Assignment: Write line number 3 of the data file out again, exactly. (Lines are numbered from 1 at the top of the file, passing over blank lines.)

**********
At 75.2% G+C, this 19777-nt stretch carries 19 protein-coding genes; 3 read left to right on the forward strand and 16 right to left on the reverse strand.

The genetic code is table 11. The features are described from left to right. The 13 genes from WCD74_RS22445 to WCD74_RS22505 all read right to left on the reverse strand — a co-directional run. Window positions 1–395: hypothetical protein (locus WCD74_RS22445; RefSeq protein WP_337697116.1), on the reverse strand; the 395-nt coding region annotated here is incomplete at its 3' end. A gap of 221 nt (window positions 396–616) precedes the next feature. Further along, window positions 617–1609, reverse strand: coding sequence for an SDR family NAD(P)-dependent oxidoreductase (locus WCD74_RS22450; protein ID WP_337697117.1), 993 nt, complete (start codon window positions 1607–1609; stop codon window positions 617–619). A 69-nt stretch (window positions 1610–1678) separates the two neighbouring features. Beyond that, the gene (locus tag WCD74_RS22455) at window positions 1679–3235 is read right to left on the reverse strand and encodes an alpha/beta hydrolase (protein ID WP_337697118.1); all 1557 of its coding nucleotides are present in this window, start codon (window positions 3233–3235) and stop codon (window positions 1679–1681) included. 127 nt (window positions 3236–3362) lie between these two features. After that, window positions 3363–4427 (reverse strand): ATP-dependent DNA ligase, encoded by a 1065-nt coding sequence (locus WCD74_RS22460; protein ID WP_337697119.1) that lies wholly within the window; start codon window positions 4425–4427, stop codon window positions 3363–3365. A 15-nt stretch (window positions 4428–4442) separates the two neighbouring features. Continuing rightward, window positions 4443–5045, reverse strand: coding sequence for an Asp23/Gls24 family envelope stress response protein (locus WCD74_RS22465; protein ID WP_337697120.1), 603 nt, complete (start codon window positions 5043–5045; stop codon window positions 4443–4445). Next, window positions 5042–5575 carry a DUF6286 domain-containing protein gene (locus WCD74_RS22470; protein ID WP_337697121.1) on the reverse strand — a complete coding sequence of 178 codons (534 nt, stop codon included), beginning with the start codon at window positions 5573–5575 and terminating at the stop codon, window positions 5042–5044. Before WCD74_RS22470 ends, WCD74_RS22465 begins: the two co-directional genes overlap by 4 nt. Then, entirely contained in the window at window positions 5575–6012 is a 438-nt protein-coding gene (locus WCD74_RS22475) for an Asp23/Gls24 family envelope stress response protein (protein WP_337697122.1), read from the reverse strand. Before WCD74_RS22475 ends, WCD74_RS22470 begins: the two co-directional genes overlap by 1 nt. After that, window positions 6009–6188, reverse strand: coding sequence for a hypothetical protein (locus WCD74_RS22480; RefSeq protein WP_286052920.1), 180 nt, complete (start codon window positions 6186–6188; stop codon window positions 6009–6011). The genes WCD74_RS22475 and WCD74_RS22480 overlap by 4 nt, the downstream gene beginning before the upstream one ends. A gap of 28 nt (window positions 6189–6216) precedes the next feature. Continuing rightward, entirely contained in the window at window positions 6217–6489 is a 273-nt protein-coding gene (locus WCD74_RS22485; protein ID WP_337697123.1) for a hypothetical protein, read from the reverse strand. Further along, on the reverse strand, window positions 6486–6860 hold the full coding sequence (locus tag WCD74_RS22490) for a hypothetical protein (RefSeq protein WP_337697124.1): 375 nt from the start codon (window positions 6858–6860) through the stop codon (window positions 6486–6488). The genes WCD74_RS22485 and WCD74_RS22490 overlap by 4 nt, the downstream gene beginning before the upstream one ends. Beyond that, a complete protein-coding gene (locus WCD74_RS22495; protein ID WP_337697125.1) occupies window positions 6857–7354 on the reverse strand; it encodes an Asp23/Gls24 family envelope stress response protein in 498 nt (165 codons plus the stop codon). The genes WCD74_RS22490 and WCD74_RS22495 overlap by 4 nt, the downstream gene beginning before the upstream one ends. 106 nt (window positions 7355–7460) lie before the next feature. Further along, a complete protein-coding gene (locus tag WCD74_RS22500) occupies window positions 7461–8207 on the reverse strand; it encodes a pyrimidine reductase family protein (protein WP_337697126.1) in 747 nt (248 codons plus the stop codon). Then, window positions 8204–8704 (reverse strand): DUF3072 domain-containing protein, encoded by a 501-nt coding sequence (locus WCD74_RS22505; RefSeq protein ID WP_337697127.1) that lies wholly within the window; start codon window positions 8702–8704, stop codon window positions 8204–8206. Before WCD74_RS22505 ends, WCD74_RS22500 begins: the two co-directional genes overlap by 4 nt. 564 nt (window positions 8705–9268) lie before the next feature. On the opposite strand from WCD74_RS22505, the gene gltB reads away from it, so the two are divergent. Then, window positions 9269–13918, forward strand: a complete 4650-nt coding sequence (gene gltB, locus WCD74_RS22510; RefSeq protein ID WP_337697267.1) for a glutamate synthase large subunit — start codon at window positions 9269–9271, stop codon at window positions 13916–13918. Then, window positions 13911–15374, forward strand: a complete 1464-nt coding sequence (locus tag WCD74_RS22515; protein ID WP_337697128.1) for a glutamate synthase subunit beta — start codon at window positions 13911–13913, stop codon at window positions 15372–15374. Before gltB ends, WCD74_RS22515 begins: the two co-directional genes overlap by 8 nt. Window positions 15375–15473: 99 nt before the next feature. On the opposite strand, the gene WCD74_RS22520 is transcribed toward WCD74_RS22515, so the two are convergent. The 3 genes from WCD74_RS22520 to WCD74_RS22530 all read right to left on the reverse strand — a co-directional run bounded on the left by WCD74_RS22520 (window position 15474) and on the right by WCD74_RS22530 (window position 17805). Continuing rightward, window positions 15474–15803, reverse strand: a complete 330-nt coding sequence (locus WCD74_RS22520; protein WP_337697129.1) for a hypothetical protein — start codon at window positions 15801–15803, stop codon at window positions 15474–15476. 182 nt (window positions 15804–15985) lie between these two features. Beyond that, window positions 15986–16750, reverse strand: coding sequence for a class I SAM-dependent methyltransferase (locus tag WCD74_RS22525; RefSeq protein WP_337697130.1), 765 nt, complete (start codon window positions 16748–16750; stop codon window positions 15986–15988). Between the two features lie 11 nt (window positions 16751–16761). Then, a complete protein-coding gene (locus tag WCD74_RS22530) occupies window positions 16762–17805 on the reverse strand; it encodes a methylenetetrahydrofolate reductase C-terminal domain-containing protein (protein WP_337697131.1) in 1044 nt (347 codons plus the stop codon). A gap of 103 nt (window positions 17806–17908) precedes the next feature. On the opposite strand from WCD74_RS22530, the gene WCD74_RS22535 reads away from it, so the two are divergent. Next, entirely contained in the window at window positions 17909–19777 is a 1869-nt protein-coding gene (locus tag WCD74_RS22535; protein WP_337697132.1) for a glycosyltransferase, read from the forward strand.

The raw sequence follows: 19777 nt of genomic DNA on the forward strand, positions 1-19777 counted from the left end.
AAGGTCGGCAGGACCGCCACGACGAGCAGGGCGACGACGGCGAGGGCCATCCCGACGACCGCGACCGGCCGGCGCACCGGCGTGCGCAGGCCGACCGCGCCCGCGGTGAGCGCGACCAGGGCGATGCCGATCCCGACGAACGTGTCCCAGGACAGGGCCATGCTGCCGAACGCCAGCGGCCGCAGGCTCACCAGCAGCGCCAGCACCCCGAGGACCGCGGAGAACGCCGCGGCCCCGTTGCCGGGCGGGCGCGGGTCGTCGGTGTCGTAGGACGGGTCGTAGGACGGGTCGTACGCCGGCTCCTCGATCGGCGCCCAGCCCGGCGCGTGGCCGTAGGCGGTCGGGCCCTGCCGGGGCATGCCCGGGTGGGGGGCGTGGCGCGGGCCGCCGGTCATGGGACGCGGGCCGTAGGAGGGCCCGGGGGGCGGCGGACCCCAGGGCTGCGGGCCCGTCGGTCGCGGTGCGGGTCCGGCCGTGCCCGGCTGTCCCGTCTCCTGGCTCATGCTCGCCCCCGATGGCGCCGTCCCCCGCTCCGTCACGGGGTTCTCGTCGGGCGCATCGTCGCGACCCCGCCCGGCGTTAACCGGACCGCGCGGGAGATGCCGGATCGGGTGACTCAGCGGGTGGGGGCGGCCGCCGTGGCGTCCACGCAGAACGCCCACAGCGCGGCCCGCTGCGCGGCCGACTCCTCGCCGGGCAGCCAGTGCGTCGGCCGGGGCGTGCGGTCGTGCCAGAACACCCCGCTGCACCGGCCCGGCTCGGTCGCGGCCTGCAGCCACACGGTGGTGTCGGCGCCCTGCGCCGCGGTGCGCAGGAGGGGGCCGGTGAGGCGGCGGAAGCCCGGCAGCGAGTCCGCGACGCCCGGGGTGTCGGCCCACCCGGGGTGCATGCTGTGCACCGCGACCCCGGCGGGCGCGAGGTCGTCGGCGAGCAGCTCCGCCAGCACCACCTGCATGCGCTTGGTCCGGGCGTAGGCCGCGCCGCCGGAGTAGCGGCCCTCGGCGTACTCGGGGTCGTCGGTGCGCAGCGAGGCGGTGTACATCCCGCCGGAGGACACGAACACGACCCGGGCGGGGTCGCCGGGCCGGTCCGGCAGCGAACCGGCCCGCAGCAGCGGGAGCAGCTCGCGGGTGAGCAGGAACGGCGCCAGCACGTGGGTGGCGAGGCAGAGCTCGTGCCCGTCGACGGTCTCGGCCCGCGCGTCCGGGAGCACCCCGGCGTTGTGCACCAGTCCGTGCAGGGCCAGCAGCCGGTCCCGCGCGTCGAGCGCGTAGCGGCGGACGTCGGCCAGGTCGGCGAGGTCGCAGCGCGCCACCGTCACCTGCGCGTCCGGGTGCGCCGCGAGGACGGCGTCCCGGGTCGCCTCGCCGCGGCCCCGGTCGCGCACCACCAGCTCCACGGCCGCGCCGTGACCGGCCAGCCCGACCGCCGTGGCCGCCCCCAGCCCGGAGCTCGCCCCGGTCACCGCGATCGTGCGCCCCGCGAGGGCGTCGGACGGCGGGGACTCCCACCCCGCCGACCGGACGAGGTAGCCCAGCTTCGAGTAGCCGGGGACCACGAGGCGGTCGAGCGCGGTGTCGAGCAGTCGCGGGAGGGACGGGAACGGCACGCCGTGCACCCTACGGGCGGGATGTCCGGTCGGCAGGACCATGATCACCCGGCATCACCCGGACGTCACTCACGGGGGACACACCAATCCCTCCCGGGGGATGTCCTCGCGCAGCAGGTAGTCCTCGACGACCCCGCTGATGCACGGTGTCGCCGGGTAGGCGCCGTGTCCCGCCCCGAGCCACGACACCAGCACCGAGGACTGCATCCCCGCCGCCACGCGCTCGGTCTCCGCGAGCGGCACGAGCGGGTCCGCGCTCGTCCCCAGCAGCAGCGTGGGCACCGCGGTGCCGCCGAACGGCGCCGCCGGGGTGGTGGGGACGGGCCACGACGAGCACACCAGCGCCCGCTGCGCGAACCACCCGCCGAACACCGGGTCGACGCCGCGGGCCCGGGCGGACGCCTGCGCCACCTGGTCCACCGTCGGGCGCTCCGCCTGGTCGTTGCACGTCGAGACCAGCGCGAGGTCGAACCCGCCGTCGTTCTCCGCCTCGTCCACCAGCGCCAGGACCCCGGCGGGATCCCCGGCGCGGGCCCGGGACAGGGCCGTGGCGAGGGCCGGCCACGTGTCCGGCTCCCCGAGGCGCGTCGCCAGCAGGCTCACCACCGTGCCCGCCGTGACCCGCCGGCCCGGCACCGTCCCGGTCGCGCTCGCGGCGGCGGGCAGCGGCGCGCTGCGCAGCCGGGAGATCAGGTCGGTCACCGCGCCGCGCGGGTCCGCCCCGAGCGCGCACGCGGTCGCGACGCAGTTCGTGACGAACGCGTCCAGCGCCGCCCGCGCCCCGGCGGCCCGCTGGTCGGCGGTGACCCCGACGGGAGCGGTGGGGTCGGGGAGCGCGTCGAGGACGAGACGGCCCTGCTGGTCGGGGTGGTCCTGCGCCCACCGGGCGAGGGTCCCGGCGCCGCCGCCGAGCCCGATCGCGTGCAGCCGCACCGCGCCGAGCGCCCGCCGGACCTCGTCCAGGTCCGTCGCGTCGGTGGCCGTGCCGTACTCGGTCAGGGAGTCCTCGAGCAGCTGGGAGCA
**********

The raw sequence follows: 19777 nt of genomic DNA on the forward strand, positions 1-19777 counted from the left end.